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Office-type applications are among the most common programs for a computer user to work with. Word processing, spreadsheets, database management, and presentation software are elements of most office packages. Most Windows users are familiar with Microsoft Office and will need similar functionality in Linux. As was previously mentioned, later in this book we will give extensive coverage of Open Office, which is a full-featured office suite available free to Linux users. In a previous chapter we explored some other office applications such as KWord, KSpread, and GNU Cash that are available with KDE. If you installed both KDE and GNOME on your system, you will have access to many of these KDE applications, even under GNOME. Even if you did not install KDE and are strictly running GNOME, there are a few office applications that ship with GNOME that you can use. We will examine a few of these here.
GNOME ships with a very interesting word processor named AbiWord. If for some reason you do not have AbiWord on your PC, you can get it for free from www.abisource.com/. It is worthwhile to note that AbiWord is also available for Windows and Macintosh. This makes it a very useful word processor. Once you are comfortable with it, you can use the same word processor in a variety of operating systems. What makes AbiWord, shown in Figure 7.10a, so interesting for Windows users trying to make the transition to Linux is how similar the interface is to Microsoft Word. In fact, the AbiWord interface is virtually identical to some of the earlier versions of Microsoft Word. This means that learning to use AbiWord should be rather simple if you are already familiar with Microsoft Word.
Figure 7.10A: AbiWord.
If you compare this to Microsoft Word, shown in Figure 7.10b, you will see that the two have very similar layouts.
Figure 7.10B: Microsoft Word.
The toolbar and general layout of AbiWord should look quite familiar to Microsoft Word users. If you take a look at some of the more commonly used drop-down menus, you will find that they not only have many of the same options that Microsoft Word has, but in many cases they are found in the same place. For example, if you choose Format from the drop-down menu in Microsoft Word, as you see in Figure 7.10c, the first three options are Font, Paragraph, and Bullets. If you look under Format in AbiWord, you will see that its first three options are also Font, Paragraph, and Bullets.
Figure 7.10C: The Microsoft Word Format menu.
This remains the case for many of the drop-down menus. In both Microsoft Word and AbiWord you will find that under Insert you have Page Number, Break, and Picture. With both software packages you will find the spell checker under Tools. Essentially, AbiWord’s strength is that it is so similar to Microsoft Word that any competent Word user should have no problem changing to AbiWord.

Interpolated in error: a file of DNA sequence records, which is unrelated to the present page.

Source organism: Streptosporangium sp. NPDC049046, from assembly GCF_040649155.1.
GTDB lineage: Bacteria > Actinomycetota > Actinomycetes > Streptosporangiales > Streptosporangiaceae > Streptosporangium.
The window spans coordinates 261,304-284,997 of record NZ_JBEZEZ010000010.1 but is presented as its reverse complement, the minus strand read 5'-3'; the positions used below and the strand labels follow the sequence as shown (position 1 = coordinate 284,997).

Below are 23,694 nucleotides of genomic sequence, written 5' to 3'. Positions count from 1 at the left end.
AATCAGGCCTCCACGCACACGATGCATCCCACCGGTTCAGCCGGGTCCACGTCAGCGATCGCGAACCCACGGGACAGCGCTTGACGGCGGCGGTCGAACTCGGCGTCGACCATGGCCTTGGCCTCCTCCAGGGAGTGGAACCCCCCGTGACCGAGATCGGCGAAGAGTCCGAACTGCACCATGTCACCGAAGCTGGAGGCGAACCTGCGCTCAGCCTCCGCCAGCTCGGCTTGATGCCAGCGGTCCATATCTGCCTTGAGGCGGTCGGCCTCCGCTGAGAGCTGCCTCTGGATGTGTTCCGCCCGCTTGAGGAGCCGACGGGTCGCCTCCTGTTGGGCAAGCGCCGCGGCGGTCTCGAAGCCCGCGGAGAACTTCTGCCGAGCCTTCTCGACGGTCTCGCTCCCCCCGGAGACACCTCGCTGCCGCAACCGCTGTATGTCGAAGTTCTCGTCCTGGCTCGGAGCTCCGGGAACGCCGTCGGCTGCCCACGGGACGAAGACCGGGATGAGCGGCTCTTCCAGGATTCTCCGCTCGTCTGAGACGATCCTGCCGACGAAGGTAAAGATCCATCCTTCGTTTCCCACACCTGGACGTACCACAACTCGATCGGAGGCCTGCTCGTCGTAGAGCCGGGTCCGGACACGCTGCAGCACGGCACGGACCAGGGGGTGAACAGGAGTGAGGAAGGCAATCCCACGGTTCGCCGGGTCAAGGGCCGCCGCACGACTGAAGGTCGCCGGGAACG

One of the most important features of AbiWord is its import capabilities. It can import documents that are in a Microsoft Word, Rich Text, HTML, or plain text format. This means that you can read documents that were written with other word processors. This is an invaluable feature because it is unlikely that all of your friends and colleagues are going to drop their current favorite word processors in favor of AbiWord.
In addition to word processing, many people frequently find that they need to do some type of numeric calculation. Number crunching is a fact of life for everyone, not just bookkeepers and accountants. With GNOME, you have access to GNumeric Worksheet, a versatile and user-friendly spreadsheet program. This program is found by selecting Office from the Start menu and looking under More Office Applications. If for any reason your machine does not have GNumeric Worksheet, you can download it for free from www.GNOME.org/projects/gnumeric/. You can see GNumeric Worksheet in Figure 7.11. As you can see, it has a fairly standard interface, not much different from Microsoft Excel or KSpread.
Figure 7.11: GNumeric Worksheet.
We will look at a few of its key features, enough that you should be able to effectively use GNumeric Worksheet. The basic data entry is the same for all spreadsheets; simply type data directly into a given cell. If you want to put in new rows, columns, cells, or even graphs, you can do that from the Insert drop-down menu. The Format drop-down menu is fairly standard. It allows you to change font, alignment, and related properties of columns, rows, or individual cells.
The most interesting thing about GNumeric Worksheet is under the Tools menu. Here you will find a rich assortment of very valuable tools. The first thing to direct your attention to is the Statistical Analysis option. Under this you have several categories that allow you to do a variety of statistical workups on your data, including an ANOVA (for readers not well versed in statistics, you will probably not find these statistical function options of particular interest). There also are options to generate standard descriptive statistics (mean, median, mode, standard deviation, and so on) and to do regression analysis. Math and physics aficionados will be thrilled to see that GNumeric Worksheet will even do a Fourier analysis.
What may be of even more interest to you is that GNumeric Worksheet can import files from Microsoft Excel, Lotus 1-2-3, and Quattro Pro. This ability to import files from other spreadsheet applications is a very important feature. Just because you have elected to move to Linux does not mean that all of your business colleagues have. For that reason, you will need to be able to read files they produce.
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